They? Wasn’t this guy a they? “Believe me, I have no plans to do any adventuring this summer.”
“Plans tend to go awry when one spends time around Buffy Summers.”
Robin stared with new interest at the man, who smiled grimly and offered a hand. “Allow me -- I’m Wesley Windham-Price, of Angel Investigations. Faith asked me to pick you up, since she has to keep a low profile while in this city.”
Robin gestured at Wesley’s lab coat. “You’re all doctored up.”
“I’ve managed to convince them I’m your personal physician, under the theory it will cut down on suspicion, but we should move quickly. Can I assist?”
“Um . . . could you help me get my socks and shoes on?”
It took only a few minutes to collect Robin’s meager belongings and check out, and when they reached the curb Robin found a sleek limousine waiting for them. He climbed in with some difficulty, and was relieved to see Faith waiting inside. “Take us to the meeting place, please,” Wesley said to the driver, after closing the door behind them.
“Sure thing, sweetcakes.” The car pulled smoothly away from the curb, while Robin took in the fact that their driver was green. Not green as in carsick, but more a Shrek green.
He pointed that out to Faith, who shrugged. “Guy’s name is Lorne. He’s a big muckety-muck in Angel’s organization, doing us a favor to keep my presence here under wraps.”
Lorne gave them an okay sign. “And I’ve got a license now, so it’s cool.”
Faith leaned forward to give Robin a gentle kiss on the cheek. “I was going to jump your bones, but you’re looking a little pale -- for you.”
Looking uncomfortable, Wesley cleared his throat. “I’ve arranged a car for you, which will be waiting at a lot near the edge of town. Faith’s murder conviction has been expunged and the escape warrant dropped, but she’s still rather unpopular with the local police.”
Startled, Faith turned to him. “My conviction --”
“A personal favor, from Angel. He feels you’ve redeemed yourself.”
That was great news -- once they left town, Faith would no longer have to worry about being a wanted fugitive -- but she looked troubled. “So, Angel’s got some pull now, huh?”
“Indeed.” Wesley looked even more troubled.
“And does that have anything to do with why he didn’t show today?”
“Angel has been quite preoccupied since he took control of Wolfram and Hart, but he sends his best.”
“Wes, what does Angel think he’s doing, going into the lion’s den like that? The local demons are more afraid of Wolfram and Hart than they are of Angel -- or me. Word is they’re the baddest of the bad.”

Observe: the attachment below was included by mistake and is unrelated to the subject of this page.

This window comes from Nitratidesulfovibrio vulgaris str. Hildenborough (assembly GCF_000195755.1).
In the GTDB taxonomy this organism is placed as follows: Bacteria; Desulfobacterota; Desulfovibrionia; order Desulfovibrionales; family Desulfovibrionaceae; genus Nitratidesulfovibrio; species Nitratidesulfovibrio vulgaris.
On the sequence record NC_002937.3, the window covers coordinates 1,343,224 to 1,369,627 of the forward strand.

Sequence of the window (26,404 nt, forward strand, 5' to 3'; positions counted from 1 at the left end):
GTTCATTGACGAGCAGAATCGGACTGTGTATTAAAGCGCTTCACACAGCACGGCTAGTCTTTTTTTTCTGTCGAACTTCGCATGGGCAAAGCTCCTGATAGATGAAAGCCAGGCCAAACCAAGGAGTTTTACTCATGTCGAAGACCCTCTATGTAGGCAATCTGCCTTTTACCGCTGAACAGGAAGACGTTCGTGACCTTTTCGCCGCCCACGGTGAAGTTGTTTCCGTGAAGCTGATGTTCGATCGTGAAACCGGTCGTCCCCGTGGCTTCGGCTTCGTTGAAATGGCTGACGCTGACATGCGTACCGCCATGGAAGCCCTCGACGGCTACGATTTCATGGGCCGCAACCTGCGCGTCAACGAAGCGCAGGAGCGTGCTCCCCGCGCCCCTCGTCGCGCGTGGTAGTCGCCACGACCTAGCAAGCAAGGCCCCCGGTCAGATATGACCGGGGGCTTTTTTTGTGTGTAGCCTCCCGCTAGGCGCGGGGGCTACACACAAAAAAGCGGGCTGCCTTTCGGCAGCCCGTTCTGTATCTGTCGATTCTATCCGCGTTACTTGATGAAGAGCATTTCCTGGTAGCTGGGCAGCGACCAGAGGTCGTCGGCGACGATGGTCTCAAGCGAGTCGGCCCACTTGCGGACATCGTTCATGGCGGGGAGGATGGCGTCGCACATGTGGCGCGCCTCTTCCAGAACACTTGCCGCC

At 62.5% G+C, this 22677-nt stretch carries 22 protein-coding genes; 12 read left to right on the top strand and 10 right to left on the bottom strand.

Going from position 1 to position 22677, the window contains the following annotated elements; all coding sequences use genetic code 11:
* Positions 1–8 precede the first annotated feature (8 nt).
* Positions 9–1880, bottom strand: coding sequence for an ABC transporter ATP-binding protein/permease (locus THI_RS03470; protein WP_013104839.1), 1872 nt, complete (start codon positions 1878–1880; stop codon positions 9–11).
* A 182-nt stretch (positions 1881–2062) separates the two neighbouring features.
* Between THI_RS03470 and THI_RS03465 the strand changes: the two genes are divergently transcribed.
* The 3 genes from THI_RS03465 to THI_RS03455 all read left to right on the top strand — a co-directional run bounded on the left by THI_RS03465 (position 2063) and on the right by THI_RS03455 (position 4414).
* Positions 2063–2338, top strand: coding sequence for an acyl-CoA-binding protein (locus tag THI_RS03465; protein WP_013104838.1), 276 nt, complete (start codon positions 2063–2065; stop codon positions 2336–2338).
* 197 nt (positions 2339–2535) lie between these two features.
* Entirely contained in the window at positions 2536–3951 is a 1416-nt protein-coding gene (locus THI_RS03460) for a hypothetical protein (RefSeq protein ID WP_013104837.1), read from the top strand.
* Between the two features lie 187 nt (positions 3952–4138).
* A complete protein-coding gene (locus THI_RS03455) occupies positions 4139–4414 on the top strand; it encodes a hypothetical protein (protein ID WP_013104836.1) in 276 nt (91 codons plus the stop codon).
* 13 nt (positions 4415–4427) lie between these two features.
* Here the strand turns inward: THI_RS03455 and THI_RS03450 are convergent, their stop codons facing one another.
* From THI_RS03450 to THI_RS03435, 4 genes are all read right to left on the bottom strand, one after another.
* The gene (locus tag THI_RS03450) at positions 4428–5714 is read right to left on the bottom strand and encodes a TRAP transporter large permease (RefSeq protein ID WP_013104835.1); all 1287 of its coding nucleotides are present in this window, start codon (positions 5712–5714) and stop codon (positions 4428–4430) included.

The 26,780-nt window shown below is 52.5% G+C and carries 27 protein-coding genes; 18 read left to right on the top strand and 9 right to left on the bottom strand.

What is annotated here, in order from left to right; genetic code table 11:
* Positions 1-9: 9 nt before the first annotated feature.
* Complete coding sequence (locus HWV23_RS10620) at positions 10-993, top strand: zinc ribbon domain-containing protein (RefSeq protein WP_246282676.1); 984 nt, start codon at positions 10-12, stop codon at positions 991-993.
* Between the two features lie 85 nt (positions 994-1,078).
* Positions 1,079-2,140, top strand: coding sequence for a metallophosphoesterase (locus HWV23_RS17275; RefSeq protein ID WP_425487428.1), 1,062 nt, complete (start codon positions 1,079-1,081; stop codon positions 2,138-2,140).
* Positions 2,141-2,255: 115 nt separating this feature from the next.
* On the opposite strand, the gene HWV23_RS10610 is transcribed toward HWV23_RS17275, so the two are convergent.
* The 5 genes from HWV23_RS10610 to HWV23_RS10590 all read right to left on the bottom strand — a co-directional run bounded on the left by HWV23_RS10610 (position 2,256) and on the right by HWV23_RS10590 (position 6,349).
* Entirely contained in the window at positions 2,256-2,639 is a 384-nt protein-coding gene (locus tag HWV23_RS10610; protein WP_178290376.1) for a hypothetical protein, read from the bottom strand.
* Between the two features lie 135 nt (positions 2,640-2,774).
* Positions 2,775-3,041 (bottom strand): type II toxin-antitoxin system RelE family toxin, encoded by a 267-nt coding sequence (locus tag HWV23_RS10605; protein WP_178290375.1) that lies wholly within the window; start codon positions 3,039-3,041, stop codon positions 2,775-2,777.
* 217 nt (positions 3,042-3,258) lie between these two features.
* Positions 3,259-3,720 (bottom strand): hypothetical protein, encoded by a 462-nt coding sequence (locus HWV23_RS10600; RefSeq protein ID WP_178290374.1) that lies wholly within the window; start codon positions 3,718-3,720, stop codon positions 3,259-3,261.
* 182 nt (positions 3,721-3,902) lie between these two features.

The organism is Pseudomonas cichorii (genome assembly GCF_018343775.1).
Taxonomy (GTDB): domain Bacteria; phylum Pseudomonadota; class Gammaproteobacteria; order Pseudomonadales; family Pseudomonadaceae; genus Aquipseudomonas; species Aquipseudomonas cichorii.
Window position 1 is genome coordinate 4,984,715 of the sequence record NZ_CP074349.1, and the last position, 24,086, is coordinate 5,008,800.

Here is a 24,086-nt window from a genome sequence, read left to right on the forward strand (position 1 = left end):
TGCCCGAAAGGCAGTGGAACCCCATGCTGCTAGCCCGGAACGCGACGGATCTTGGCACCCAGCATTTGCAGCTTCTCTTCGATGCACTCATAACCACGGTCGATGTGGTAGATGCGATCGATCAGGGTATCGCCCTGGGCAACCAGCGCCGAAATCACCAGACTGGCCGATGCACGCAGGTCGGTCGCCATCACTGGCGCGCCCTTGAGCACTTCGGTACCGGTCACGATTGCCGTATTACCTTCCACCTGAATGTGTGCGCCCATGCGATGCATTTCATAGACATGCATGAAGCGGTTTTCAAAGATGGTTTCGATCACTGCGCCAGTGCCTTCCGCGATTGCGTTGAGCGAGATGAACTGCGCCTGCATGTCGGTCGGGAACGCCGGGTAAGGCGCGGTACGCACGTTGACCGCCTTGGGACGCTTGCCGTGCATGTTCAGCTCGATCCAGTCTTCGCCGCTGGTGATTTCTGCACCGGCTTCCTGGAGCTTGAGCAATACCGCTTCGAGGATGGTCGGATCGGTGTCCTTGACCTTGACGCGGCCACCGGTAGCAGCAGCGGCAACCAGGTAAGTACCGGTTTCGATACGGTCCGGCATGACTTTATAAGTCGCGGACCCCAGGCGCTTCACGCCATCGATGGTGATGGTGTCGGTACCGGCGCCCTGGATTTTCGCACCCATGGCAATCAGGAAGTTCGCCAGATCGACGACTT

Robin had a feeling there was a great deal of undercurrent in this conversation, so he elected to stay out of it. Instead Wesley, who looked more morose by the second, answered Faith.
“Angel feels he can effect change from within, and I’m hopeful . . .” He trailed off, not looking hopeful at all. “At any rate, wish Mr. Giles luck with his new endeavor, wherever the new Watcher’s Council may be located.”
Robin had a feeling Wesley knew exactly where the new Council was, and remembered Wesley himself had once been a Watcher. “Good luck to all of us; it’s a dangerous game we play.”
“Indeed.” Wesley turned his full attention to Robin, so intently that Robin felt uncomfortable. “What about you? What are your plans now?”
“Me?” Robin exchanged glances with Faith. One of the things that attracted them to each other was that they both worried only about joining in the fight, and didn’t think much about plans beyond the latest battle. “Well, I suppose I’ll hook back up with Giles and see where we go from there.”
Wesley looked through the tinted window, watching as the car turned from a freeway onto a side street near the outskirts of the city. “Mr. Giles suggested I join him in reforming the Watcher’s Council.”
Robin turned to Faith, who had filled him in on her history with the Council. Sure enough, she looked like she had a bad taste in her mouth. “That’s quite a compliment, Wes,” Faith said, “assuming there should be another Watcher’s Council. They’ve got some crimes of their own to answer for, if you ask me.”